When Leonardo Drew was invited by the Madison Square Park Conservancy to make his first outdoor public artwork, he came to realize he couldn’t compete with the Empire State Building in the distance and other skyscrapers surrounding this urban oasis off Fifth Avenue just north of East 23rd Street.
“The city is just a monster!” howled Mr. Drew, well-known in the art world for his dynamic assemblages of hand-weathered materials, some of charred wood, that seem to erupt floor to ceiling across gallery walls.
In his tall, chaotic studio space in Brooklyn, where sculptural reliefs project off the walls, Mr. Drew, 58, was in constant motion, applying ground charcoal to a tabletop work throughout the conversation. He described scrapping a number of concepts for the park, including “an exploding tree with flying parts” that he feared could be dangerous in a high wind. Ultimately, he reoriented his center of gravity to the ground, with the proposition: “What if you are Gulliver looking down at Lilliput?”
One might feel like a giant clomping through a miniature land when Mr. Drew’s “City in the Grass” opens on June 3 and park-goers are allowed to roam over it all. Sprawling more than 100 feet by 30 feet across the Oval Lawn, a topographical mosaic of wooden blocks — based on photographs of New York taken from an airplane — rests atop an undulating aluminum structure. Colorful sand adheres to the metal in patterns that evoke a gigantic Persian rug in motion. (New Yorkers facing weekend L train shutdowns might appreciate a flying carpet to get around.)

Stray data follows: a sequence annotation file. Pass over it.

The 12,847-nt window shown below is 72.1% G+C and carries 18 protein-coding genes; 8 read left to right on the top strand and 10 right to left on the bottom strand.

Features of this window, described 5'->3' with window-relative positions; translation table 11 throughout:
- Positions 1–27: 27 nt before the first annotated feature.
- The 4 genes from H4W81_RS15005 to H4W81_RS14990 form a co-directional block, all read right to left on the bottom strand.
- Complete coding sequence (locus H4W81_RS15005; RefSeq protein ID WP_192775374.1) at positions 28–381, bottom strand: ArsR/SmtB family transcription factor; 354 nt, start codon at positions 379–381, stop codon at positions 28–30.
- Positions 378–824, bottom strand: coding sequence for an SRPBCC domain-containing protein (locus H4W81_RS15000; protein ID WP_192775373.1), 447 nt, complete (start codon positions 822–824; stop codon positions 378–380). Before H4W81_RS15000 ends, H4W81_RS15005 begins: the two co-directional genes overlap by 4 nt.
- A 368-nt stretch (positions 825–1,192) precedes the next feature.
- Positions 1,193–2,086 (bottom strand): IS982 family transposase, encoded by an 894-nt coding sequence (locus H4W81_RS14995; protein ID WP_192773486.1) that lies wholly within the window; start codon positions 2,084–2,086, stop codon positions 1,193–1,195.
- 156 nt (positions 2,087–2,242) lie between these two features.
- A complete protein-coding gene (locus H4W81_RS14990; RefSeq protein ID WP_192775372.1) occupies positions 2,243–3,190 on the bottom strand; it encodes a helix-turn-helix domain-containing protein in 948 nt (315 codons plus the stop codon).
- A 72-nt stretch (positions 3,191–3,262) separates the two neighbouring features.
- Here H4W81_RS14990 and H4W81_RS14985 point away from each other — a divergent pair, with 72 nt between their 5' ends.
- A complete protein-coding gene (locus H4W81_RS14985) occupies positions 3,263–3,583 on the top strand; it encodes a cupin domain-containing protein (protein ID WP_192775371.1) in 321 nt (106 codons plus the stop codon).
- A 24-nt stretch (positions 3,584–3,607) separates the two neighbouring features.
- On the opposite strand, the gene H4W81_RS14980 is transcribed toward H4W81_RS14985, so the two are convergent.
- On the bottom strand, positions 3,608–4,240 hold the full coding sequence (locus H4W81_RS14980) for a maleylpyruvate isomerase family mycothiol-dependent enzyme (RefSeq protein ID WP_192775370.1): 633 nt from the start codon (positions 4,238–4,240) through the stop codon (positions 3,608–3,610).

“The most beautiful Persian rugs have a worn and lived-in quality,” said Mr. Drew, who has purposefully left holes where the grass pops through. Towers burst out of the design, 16 feet high, referencing the cinematic illusions in Metropolis and The Wizard of
“Cities can be places of great inspiration but also great denigration, and that complexity is in this project,” said Brooke Kamin Rapaport, deputy director and senior curator at the Madison Square Park Conservancy.
“I think he’s conjuring ideals of domestic contentment — the comfort and stability a carpet denotes,” she said. But “Leonardo’s carpet is purposely filled with voids. He’s confronting the promise but also the lapsed commitment of home life.”
Mr. Drew’s introduction of vibrant color is an outgrowth of his experimentation in China with porcelain and glazes. Over his career the artist has developed techniques to rust, stain, cook, corrode and burn his materials, but this marks the first time that public use, and wind and rain, will temper his art.
“I would love it to take abuse because my work really is about a weathered history of our journey on this planet — the cycle of birth, life, death and regeneration,” said Mr. Drew, whose sculptures are in the collections of Crystal Bridges, the Hirshhorn Museum and Sculpture Garden and the Metropolitan Museum of Art. “The piece is going to find itself in a whole other level of loveliness if it’s allowed to live.”